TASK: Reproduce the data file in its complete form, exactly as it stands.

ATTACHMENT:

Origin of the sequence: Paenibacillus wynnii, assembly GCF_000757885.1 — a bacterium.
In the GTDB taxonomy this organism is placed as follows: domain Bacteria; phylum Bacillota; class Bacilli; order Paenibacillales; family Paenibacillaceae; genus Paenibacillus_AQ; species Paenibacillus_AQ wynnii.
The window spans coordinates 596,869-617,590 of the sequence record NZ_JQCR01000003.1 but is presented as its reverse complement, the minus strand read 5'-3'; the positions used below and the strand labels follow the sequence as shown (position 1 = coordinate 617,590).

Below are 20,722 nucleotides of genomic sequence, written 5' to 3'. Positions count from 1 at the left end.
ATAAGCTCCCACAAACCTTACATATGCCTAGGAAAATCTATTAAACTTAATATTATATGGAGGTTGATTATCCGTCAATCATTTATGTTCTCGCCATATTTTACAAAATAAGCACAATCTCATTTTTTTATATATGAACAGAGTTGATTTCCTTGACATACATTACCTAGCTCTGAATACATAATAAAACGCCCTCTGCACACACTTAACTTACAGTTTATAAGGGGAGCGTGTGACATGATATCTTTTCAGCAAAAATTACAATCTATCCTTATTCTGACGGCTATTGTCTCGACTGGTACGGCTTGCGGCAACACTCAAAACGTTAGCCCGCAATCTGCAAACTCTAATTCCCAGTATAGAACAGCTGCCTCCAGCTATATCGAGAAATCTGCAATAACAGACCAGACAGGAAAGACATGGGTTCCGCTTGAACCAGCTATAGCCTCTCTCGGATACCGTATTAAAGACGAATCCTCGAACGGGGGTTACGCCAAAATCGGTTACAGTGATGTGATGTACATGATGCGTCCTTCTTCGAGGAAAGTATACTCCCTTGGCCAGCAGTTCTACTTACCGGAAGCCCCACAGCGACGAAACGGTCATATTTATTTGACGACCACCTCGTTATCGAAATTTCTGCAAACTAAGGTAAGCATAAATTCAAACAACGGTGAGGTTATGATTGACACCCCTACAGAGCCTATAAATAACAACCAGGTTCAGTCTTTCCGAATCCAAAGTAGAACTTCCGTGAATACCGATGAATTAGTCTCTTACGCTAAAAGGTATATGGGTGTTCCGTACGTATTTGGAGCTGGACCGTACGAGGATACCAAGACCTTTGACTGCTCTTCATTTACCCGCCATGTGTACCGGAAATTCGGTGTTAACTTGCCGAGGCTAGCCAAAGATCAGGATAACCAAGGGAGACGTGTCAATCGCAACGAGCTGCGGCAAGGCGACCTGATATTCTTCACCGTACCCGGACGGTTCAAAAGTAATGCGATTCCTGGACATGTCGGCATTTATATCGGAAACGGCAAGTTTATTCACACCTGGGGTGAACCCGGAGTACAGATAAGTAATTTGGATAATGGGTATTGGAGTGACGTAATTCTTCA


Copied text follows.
Origin of the sequence: Paenibacillus wynnii, assembly GCF_000757885.1 — a bacterium.
In the GTDB taxonomy this organism is placed as follows: domain Bacteria; phylum Bacillota; class Bacilli; order Paenibacillales; family Paenibacillaceae; genus Paenibacillus_AQ; species Paenibacillus_AQ wynnii.
The window spans coordinates 596,869-617,590 of the sequence record NZ_JQCR01000003.1 but is presented as its reverse complement, the minus strand read 5'-3'; the positions used below and the strand labels follow the sequence as shown (position 1 = coordinate 617,590).

Below are 20,722 nucleotides of genomic sequence, written 5' to 3'. Positions count from 1 at the left end.
ATAAGCTCCCACAAACCTTACATATGCCTAGGAAAATCTATTAAACTTAATATTATATGGAGGTTGATTATCCGTCAATCATTTATGTTCTCGCCATATTTTACAAAATAAGCACAATCTCATTTTTTTATATATGAACAGAGTTGATTTCCTTGACATACATTACCTAGCTCTGAATACATAATAAAACGCCCTCTGCACACACTTAACTTACAGTTTATAAGGGGAGCGTGTGACATGATATCTTTTCAGCAAAAATTACAATCTATCCTTATTCTGACGGCTATTGTCTCGACTGGTACGGCTTGCGGCAACACTCAAAACGTTAGCCCGCAATCTGCAAACTCTAATTCCCAGTATAGAACAGCTGCCTCCAGCTATATCGAGAAATCTGCAATAACAGACCAGACAGGAAAGACATGGGTTCCGCTTGAACCAGCTATAGCCTCTCTCGGATACCGTATTAAAGACGAATCCTCGAACGGGGGTTACGCCAAAATCGGTTACAGTGATGTGATGTACATGATGCGTCCTTCTTCGAGGAAAGTATACTCCCTTGGCCAGCAGTTCTACTTACCGGAAGCCCCACAGCGACGAAACGGTCATATTTATTTGACGACCACCTCGTTATCGAAATTTCTGCAAACTAAGGTAAGCATAAATTCAAACAACGGTGAGGTTATGATTGACACCCCTACAGAGCCTATAAATAACAACCAGGTTCAGTCTTTCCGAATCCAAAGTAGAACTTCCGTGAATACCGATGAATTAGTCTCTTACGCTAAAAGGTATATGGGTGTTCCGTACGTATTTGGAGCTGGACCGTACGAGGATACCAAGACCTTTGACTGCTCTTCATTTACCCGCCATGTGTACCGGAAATTCGGTGTTAACTTGCCGAGGCTAGCCAAAGATCAGGATAACCAAGGGAGACGTGTCAATCGCAACGAGCTGCGGCAAGGCGACCTGATATTCTTCACCGTACCCGGACGGTTCAAAAGTAATGCGATTCCTGGACATGTCGGCATTTATATCGGAAACGGCAAGTTTATTCACACCTGGGGTGAACCCGGAGTACAGATAAGTAATTTGGATAATGGGTATTGGAGTGACGTAATTCTTCA